Contemporary Problems in Biblical Interpretation Part III: The Doctrine of Assurance in Contemporary Theology -- By: John F. Walvoord

Journal: Bibliotheca Sacra
Volume: BSAC 116:463 (Jul 1959)
Article: Contemporary Problems in Biblical Interpretation Part III: The Doctrine of Assurance in Contemporary Theology
Author: John F. Walvoord


Contemporary Problems in Biblical Interpretation
Part III:
The Doctrine of Assurance in Contemporary Theology

John F. Walvoord

[Editor’s Note: This article is the third in a series on the general subject, “Contemporary Problems in Biblical Interpretation.”]

The New Context for Assurance

Except for the question of inspiration of Scripture and its infallibility, few theological doctrines are of more direct concern to the individual believer than the basis for assurance of salvation. Here the fundamental issues of the deity of Christ, the work of redemption, and the experience of divine grace meet. The rise of neo-orthodoxy has introduced a new context in the discussion of the historic doctrine of assurance of salvation. Neo-orthodox theology has raised many questions. In almost every aspect of important Biblical truth neo-orthodoxy has provided a strange blending of the old liberalism and the old orthodoxy, and has provided its own explanation of the basic concepts of systematic theology.

In the doctrine of assurance of salvation neo-orthodoxy has also provided a new approach. Like the old liberalism, neo-orthodoxy has delivered itself from dependence upon the ipsa verba of the Scriptures and has transferred the authority for assurance from the exact wording of Scripture to the experience of the believer.1 Like the old orthodoxy, the neoorthodox view has given to spiritual experience a supernatural quality in which the natural and the supernatural meet and combine in creating a valid experience of knowledge in the believer. The resultant doctrine of assurance of salvation, however, raises grave doubts, at least among conservative scholars, as to the validity of this new assurance. There is good cause for questioning whether the neo-orthodox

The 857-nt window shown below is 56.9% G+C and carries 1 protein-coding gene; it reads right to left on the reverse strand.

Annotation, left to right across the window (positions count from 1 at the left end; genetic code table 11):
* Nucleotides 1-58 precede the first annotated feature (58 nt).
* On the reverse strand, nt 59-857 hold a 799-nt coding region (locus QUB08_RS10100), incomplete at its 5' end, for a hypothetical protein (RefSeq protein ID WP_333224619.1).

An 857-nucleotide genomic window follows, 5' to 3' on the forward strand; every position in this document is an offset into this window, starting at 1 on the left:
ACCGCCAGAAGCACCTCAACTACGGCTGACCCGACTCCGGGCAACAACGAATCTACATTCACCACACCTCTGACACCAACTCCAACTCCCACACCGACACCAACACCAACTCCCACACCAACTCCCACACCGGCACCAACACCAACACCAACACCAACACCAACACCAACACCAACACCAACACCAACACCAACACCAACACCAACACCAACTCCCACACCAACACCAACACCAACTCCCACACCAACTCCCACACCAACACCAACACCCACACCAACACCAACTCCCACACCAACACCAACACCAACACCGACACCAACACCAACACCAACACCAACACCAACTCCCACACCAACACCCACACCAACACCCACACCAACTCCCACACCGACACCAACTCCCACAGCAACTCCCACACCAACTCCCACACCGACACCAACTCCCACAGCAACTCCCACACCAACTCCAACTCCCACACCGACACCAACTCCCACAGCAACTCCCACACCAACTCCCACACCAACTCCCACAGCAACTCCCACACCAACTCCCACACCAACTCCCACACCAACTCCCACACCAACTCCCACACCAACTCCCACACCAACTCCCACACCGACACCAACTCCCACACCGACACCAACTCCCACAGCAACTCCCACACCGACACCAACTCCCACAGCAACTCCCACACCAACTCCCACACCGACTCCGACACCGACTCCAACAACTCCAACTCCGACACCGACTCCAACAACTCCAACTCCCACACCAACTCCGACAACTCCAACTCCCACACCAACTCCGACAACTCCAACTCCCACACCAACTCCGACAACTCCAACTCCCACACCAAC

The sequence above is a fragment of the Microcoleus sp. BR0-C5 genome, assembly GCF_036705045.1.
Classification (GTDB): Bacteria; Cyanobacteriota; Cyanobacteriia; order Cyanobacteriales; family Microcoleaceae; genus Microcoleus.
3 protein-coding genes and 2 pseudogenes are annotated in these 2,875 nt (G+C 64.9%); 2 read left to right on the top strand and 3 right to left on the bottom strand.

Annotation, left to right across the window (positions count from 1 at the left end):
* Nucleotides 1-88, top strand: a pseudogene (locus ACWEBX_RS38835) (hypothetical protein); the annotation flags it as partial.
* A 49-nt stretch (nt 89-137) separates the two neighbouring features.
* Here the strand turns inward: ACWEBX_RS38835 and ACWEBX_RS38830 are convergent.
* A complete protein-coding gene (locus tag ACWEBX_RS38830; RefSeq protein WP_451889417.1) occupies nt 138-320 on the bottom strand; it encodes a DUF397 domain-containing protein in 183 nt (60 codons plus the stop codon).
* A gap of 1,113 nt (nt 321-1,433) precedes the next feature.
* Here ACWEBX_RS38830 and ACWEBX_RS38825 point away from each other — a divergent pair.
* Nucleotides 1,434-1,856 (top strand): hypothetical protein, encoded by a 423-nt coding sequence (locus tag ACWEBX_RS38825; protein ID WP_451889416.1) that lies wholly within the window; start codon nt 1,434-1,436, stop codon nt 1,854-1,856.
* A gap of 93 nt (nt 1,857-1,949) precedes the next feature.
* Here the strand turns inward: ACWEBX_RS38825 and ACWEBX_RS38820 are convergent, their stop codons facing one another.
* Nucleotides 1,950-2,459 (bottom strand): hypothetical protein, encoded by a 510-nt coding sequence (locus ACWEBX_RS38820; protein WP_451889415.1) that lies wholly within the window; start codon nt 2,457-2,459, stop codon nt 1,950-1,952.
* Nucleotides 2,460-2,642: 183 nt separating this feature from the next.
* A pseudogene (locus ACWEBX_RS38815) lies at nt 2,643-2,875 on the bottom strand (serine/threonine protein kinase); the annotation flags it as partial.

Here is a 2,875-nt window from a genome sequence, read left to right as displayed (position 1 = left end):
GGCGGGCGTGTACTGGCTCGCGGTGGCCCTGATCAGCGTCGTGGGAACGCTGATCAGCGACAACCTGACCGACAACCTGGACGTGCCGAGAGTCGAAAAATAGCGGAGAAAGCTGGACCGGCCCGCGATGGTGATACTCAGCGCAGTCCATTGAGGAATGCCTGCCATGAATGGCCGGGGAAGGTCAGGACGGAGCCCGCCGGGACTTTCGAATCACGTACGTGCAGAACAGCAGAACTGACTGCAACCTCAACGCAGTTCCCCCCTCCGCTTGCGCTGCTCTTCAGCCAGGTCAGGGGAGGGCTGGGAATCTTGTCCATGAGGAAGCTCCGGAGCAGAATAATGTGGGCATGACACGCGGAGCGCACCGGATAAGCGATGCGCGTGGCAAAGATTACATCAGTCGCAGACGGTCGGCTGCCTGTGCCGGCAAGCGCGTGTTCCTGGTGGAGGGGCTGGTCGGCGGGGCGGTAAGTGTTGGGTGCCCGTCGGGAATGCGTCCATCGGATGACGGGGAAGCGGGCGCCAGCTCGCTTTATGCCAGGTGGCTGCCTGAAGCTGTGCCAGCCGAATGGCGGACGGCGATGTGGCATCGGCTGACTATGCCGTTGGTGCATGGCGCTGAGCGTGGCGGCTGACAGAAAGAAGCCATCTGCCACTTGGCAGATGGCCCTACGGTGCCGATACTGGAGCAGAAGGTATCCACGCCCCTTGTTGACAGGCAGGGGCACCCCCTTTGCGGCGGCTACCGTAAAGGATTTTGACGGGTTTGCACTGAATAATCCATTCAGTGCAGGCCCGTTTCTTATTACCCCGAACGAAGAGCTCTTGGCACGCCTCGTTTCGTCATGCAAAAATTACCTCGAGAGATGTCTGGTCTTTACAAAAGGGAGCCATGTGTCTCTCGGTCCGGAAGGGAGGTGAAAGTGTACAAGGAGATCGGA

doctrine of assurance is a solid ground on which the believer can trust the certainty of his eternal salvation.

Characteristics of False Assurance

In the contemporary situation as well as in the historic church many false bases for assurance may be observed. Among those uninstructed in Biblical truth the tendency to trust in a relative morality sometimes expressed in the standard of “doing the best one can” is frequently observed. This has been encouraged by affirmations of the more learned that God always deals in love and that this is a supreme principle overruling any standard of absolute righteousness. In like manner, the tendency to trust in religious works or in religion itself as embodied in acts of ritual, morality, or worship is another common area for false assurance of salvation. Many rely on church membership, acts of be...

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